Decades after the measure-to-manage business cliché was swamped by a turgid sea of noisy data and overbuilt platform tools, Actionable Analytics surface again. Today, this goes beyond optional eye candy visualizations to deliver useful decision support right where it is needed, solving 'small data' problems with robust but rightsized BI, and empowering entrepreneurs and employees with democratized means to quickly respond to practical insights.
Often—but not necessarily—empowered by AI and other new levels of software finesse, the analytic tools in demand today address business performance in environments where time and competition are key factors, highlighting specific actions geared towards specific results. That's clearly the goal with the $15B Salesforce-Tableau megadeal.
This trend drives acquisition opportunities across consumer-facing sectors particularly, including games and Internet areas where quick adaptation and Data Science Monetization is a competitive necessity—but any consumer-facing brand needs these capabilities, hence McDonald's $300M acquisition of Dynamic Yield.
Corum client Bizview Systems, sold to Insight Software, provides Actionable Analytics through its business performance management tools, while another Corum client, MemberXP, was acquired by CU Solutions Group for its credit union customer analytics and benchmarking capabilities.
Payment Stream Control
With offline and online commerce effectively merged, and every transaction a digital transaction, acquirers see significant value in controlling the digital streams of payments. Last year that drove $85B in disclosed deal value for payment processors and hundreds of deals across a variety of sectors.
Private Equity, in particular, is showing an increased interest in tech solutions that serve as payment pathways to vendors, utilities, service providers, and others, even if a relatively small component of the overall feature set. This can create increased value in unexpected sectors such as non-profits, property management, and even narrower niches. Corum client Blue Cow Software leveraged its suite of software solutions designed for the fuel oil, propane, and HVAC industries into an acquisition largely driven by this trend.
In addition to payment in all its various forms—billing, invoicing, procurement, transaction processing, and more—supplementary technologies can also be bolstered by this trend, like payment management, anti-fraud capabilities, and real-time payment technology. Anything that gets an acquirer closer to achieving Payment Stream Control has a built-in advantage in tech M&A.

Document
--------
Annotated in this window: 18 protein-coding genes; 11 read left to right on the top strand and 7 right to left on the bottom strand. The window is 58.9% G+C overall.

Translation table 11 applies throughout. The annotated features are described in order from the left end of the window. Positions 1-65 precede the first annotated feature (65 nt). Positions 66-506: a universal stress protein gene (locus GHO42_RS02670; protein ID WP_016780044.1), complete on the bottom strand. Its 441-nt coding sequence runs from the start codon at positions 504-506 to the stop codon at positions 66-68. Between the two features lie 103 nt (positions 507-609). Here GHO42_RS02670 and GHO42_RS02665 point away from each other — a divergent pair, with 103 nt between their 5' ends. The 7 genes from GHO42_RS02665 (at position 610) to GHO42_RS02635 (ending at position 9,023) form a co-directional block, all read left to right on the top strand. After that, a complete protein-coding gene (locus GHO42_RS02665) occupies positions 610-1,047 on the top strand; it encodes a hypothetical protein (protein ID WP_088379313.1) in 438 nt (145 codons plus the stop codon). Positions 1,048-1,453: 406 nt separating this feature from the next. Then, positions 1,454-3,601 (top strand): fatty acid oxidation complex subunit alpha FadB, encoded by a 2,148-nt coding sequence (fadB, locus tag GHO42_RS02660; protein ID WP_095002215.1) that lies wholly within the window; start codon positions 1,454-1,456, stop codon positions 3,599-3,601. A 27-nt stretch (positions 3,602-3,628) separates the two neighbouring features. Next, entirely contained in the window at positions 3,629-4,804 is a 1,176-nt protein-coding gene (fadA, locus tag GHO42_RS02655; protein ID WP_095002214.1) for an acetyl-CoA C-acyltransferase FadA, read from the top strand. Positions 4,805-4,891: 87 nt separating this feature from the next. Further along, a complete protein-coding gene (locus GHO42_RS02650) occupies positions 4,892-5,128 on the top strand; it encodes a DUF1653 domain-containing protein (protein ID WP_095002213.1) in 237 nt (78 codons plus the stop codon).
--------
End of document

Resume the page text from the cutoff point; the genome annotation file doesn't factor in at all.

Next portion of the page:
From fire hydrants to industrial equipment to home appliances, everything around us is becoming connected. Innovation is accelerating as chips become miniaturized, voice enablement becomes ubiquitous, and AI predicts behavior based on data from connected devices.
In a world of IoT generalists and commoditization of hardware, tech companies combining product-market fit in key verticals, a software-first approach, and recurring revenue will generate high demand. Examples include analytics SaaS Mnubo, acquired by Aspen Technology for $78M; device management SaaS Zingbox, acquired by Palo Alto Networks for $75M; and medical device monitoring SaaS Geneva Healthcare, acquired by BioTelemetry for $45M.
For Corum's part, IoT software products and expertise played a vital role in at least five of our deals in 2019 for sellers serving markets in health care, trucking, life sciences, automotive and more.
Buyers place high value on companies providing cloud-based, analytics-rich capabilities via SaaS models. Still, new models are emerging as well—tech firms that can successfully develop and monetize those new models will also see significant acquirer interest.
It's sometimes said that "The cloud is just somebody else's computer." If that's the case, then a hybrid cloud is somebody else's computer and your computer working together—along with yet another computer somewhere, your phone, maybe some sensors with edge computing capability, and all the various wireless and other networking that ensures it all works well together. The additional complexities of a hybrid cloud system are more than outweighed by the significant value that these intricate, sometimes delicate constructions can create across both tech and non-tech companies.
This also means significant value for those technologies that are enabling the eclectic combinations of computing, storage, and communications capabilities that make up today's IT environments, from the cloud to the edge and everything in between.
This can be anything from software-defined storage vendor Elastifile, acquired by Google, to endpoint security systems like Bromium, acquired by HP, to embedded file systems developer and Corum client, Datalight, acquired by Tuxera. There's a strong M&A market for any tech company that has made itself indispensable by connecting, defending, analyzing or otherwise enabling such hybrid cloud applications systems.
Focused IT Services
Specialization has become the path to premium value in the services space. Consulting firms, system integrators, and other services firms offering narrow but deep levels of knowledge and experience are driving higher levels of demand.
This focus on complex problems and intricate platforms require expertise in applications, maintenance, and redevelopment of the technology stack. Deep domain knowledge and resulting long-term customer relationships are particularly important—especially when leveraged into predictable, recurring managed services revenue streams.